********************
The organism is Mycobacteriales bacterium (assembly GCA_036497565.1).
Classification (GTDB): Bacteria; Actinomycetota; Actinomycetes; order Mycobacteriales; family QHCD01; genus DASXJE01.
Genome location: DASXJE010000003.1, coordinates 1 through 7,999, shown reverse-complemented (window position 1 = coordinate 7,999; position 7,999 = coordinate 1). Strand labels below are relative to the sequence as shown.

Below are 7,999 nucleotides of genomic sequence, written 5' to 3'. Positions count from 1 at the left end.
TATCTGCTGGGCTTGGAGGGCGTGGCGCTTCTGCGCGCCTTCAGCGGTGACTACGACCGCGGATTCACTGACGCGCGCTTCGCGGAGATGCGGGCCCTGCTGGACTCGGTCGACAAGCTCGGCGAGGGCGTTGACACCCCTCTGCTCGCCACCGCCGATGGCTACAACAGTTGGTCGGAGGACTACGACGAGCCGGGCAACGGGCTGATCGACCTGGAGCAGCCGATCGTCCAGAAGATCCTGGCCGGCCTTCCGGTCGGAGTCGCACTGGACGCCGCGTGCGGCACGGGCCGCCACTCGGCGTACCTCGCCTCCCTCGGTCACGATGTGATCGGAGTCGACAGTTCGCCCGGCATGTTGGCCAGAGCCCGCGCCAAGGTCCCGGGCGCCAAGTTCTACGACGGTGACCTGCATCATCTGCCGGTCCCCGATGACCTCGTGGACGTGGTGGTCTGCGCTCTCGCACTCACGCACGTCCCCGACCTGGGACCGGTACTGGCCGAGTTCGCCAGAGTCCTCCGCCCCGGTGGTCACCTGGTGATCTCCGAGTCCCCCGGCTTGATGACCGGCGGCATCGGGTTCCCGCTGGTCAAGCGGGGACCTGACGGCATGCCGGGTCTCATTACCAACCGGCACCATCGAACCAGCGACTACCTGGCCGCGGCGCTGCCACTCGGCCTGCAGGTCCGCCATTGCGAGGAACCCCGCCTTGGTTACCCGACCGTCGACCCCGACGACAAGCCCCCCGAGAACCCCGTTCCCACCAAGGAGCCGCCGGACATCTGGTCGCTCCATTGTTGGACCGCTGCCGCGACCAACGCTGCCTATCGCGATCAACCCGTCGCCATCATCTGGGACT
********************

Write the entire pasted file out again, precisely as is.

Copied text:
The organism is Mycobacteriales bacterium (assembly GCA_036497565.1).
Classification (GTDB): Bacteria; Actinomycetota; Actinomycetes; order Mycobacteriales; family QHCD01; genus DASXJE01.
Genome location: DASXJE010000003.1, coordinates 1 through 7,999, shown reverse-complemented (window position 1 = coordinate 7,999; position 7,999 = coordinate 1). Strand labels below are relative to the sequence as shown.

Below are 7,999 nucleotides of genomic sequence, written 5' to 3'. Positions count from 1 at the left end.
TATCTGCTGGGCTTGGAGGGCGTGGCGCTTCTGCGCGCCTTCAGCGGTGACTACGACCGCGGATTCACTGACGCGCGCTTCGCGGAGATGCGGGCCCTGCTGGACTCGGTCGACAAGCTCGGCGAGGGCGTTGACACCCCTCTGCTCGCCACCGCCGATGGCTACAACAGTTGGTCGGAGGACTACGACGAGCCGGGCAACGGGCTGATCGACCTGGAGCAGCCGATCGTCCAGAAGATCCTGGCCGGCCTTCCGGTCGGAGTCGCACTGGACGCCGCGTGCGGCACGGGCCGCCACTCGGCGTACCTCGCCTCCCTCGGTCACGATGTGATCGGAGTCGACAGTTCGCCCGGCATGTTGGCCAGAGCCCGCGCCAAGGTCCCGGGCGCCAAGTTCTACGACGGTGACCTGCATCATCTGCCGGTCCCCGATGACCTCGTGGACGTGGTGGTCTGCGCTCTCGCACTCACGCACGTCCCCGACCTGGGACCGGTACTGGCCGAGTTCGCCAGAGTCCTCCGCCCCGGTGGTCACCTGGTGATCTCCGAGTCCCCCGGCTTGATGACCGGCGGCATCGGGTTCCCGCTGGTCAAGCGGGGACCTGACGGCATGCCGGGTCTCATTACCAACCGGCACCATCGAACCAGCGACTACCTGGCCGCGGCGCTGCCACTCGGCCTGCAGGTCCGCCATTGCGAGGAACCCCGCCTTGGTTACCCGACCGTCGACCCCGACGACAAGCCCCCCGAGAACCCCGTTCCCACCAAGGAGCCGCCGGACATCTGGTCGCTCCATTGTTGGACCGCTGCCGCGACCAACGCTGCCTATCGCGATCAACCCGTCGCCATCATCTGGGACT